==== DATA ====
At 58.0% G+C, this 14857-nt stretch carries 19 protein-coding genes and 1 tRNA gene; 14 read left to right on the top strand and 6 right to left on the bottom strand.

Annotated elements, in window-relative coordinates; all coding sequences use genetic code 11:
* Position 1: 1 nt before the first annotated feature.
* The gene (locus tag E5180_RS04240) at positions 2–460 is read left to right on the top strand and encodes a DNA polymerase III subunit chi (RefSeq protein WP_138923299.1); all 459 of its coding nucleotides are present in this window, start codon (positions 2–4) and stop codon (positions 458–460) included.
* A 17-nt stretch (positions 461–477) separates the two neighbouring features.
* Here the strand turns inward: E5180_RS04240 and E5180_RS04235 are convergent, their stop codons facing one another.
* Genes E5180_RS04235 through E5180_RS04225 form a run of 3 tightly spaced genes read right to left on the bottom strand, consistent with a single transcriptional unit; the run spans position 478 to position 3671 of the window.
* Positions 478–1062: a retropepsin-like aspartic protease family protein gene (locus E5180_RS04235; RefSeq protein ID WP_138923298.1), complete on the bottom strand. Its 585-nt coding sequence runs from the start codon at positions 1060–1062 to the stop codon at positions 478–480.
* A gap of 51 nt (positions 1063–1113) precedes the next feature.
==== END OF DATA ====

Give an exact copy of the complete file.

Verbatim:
At 58.0% G+C, this 14857-nt stretch carries 19 protein-coding genes and 1 tRNA gene; 14 read left to right on the top strand and 6 right to left on the bottom strand.

Annotated elements, in window-relative coordinates; all coding sequences use genetic code 11:
* Position 1: 1 nt before the first annotated feature.
* The gene (locus tag E5180_RS04240) at positions 2–460 is read left to right on the top strand and encodes a DNA polymerase III subunit chi (RefSeq protein WP_138923299.1); all 459 of its coding nucleotides are present in this window, start codon (positions 2–4) and stop codon (positions 458–460) included.
* A 17-nt stretch (positions 461–477) separates the two neighbouring features.
* Here the strand turns inward: E5180_RS04240 and E5180_RS04235 are convergent, their stop codons facing one another.
* Genes E5180_RS04235 through E5180_RS04225 form a run of 3 tightly spaced genes read right to left on the bottom strand, consistent with a single transcriptional unit; the run spans position 478 to position 3671 of the window.
* Positions 478–1062: a retropepsin-like aspartic protease family protein gene (locus E5180_RS04235; RefSeq protein ID WP_138923298.1), complete on the bottom strand. Its 585-nt coding sequence runs from the start codon at positions 1060–1062 to the stop codon at positions 478–480.
* A gap of 51 nt (positions 1063–1113) precedes the next feature.